September 11th & The Mathematics of Death
Seeing as it’s one of those days, it seems appropriate to address it head on, but from my vantage point as just a normal American going to a normal college class that morning.
I sat down at my 8:30am Interest Theory class, which was the prerequisite class you had to do well in if you wanted to be an Actuary, and was tapped on the shoulder with the information that a plane had crashed into one of the towers.
Being an Actuary means you have to study and understand quantum physics level mathematics applied to the monetary impact of risk. That, coupled with the Life Contingencies class, and you’ve got yourself the probability of someone’s death and the amount of annual retirement or insurance payment that person should receive until then. This is why I went to the University of Iowa in the first place, because it’s one of the best Actuarial Science schools in the nation.
Now that you know what I was studying that day and what I wanted to do with my life at that point, you might start to understand how chilling that day turned out to be.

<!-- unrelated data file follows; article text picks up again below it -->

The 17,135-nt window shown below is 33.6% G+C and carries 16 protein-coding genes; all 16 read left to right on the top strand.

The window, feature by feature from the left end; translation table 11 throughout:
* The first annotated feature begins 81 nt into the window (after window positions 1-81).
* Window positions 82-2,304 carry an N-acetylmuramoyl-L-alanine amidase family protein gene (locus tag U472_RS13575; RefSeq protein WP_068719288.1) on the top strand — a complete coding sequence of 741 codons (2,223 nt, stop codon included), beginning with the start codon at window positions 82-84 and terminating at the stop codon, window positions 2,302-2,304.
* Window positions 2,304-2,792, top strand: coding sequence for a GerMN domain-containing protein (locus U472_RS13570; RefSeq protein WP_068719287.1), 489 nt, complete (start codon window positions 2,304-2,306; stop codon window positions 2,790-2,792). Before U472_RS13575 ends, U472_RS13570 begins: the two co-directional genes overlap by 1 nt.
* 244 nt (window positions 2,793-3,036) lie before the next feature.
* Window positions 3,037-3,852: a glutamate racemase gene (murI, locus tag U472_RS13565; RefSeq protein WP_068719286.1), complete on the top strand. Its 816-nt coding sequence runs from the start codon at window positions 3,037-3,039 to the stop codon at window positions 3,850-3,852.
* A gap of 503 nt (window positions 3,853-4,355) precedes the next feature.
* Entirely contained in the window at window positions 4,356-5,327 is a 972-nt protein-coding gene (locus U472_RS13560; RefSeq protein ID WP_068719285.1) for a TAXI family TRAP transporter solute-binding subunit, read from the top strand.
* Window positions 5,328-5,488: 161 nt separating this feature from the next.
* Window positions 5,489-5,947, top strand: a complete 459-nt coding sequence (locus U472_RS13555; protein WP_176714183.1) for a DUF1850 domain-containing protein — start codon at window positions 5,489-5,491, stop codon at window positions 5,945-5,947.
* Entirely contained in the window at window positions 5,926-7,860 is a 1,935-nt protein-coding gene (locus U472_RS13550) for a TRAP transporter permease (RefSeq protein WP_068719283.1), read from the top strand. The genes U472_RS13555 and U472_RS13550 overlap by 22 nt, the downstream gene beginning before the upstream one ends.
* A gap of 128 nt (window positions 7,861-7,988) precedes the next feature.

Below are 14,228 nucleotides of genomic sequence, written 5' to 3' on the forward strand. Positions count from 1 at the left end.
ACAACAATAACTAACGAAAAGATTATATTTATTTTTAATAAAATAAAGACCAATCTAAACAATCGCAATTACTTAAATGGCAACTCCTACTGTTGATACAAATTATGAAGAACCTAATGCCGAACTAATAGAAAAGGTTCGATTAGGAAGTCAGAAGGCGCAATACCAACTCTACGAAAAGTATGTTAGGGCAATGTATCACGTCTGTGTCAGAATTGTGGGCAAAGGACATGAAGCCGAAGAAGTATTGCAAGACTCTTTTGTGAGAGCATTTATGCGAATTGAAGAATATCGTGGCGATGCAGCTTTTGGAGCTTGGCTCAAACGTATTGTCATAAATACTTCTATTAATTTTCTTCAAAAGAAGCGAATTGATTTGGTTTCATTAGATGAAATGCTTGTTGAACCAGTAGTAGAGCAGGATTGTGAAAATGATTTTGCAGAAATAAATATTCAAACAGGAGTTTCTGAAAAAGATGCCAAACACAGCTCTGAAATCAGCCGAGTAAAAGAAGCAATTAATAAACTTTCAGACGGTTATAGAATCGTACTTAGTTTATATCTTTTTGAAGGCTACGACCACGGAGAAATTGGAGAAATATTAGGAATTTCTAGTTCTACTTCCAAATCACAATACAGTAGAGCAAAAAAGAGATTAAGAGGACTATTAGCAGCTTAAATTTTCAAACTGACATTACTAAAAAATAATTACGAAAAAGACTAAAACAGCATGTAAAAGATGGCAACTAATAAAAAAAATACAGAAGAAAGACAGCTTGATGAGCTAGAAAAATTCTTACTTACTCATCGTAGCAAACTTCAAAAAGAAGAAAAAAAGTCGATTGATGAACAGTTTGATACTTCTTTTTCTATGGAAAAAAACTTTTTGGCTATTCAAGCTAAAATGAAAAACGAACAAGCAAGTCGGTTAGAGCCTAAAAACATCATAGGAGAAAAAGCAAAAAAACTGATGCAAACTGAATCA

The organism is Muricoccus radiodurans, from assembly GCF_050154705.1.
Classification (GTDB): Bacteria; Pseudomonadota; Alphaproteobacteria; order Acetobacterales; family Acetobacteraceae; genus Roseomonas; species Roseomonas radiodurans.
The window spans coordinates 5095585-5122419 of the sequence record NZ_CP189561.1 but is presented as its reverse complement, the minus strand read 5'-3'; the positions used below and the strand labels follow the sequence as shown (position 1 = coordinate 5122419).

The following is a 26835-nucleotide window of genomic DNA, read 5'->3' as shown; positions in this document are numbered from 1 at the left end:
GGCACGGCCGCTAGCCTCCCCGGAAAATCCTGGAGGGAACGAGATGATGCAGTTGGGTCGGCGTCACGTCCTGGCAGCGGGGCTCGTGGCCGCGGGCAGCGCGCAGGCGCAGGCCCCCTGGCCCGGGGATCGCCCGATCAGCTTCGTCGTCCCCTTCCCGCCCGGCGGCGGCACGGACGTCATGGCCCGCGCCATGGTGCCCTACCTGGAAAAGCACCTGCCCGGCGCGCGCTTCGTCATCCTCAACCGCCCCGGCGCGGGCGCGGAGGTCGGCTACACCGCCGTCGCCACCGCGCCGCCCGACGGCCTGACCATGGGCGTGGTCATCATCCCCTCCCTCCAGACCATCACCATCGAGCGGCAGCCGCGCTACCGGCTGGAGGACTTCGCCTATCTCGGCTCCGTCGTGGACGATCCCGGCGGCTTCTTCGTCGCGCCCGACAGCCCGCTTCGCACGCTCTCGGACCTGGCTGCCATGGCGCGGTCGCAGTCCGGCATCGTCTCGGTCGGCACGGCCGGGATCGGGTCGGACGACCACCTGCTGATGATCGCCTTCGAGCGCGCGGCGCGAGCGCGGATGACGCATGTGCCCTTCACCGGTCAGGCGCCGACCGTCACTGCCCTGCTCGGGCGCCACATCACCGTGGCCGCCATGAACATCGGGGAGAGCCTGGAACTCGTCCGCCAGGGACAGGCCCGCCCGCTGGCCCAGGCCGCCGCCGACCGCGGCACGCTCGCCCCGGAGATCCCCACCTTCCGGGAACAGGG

A funny thing happened as I was about to graduate, which is after working for two premiere Actuarial Consulting firms, one a startup spin-off of PriceWaterhouse Coopers, I realized I didn’t want to do that for the rest of my life. I don’t know if it was because of that day, but I did know that I wanted to do something that helped people lead a more fulfilling life, but also leave behind a legacy, and simply performing the calculations wasn’t going to cut it.
So when I gave away everything I owned last month, including nearly all the books I’ve bought and read since I was a kid, I kept 3 very important books. One of those was Interest Theory, shown above, so I could remember not just that day 11 years ago, but what has driven me ever since.
Life is short, hold those you care about close and find something you love to do.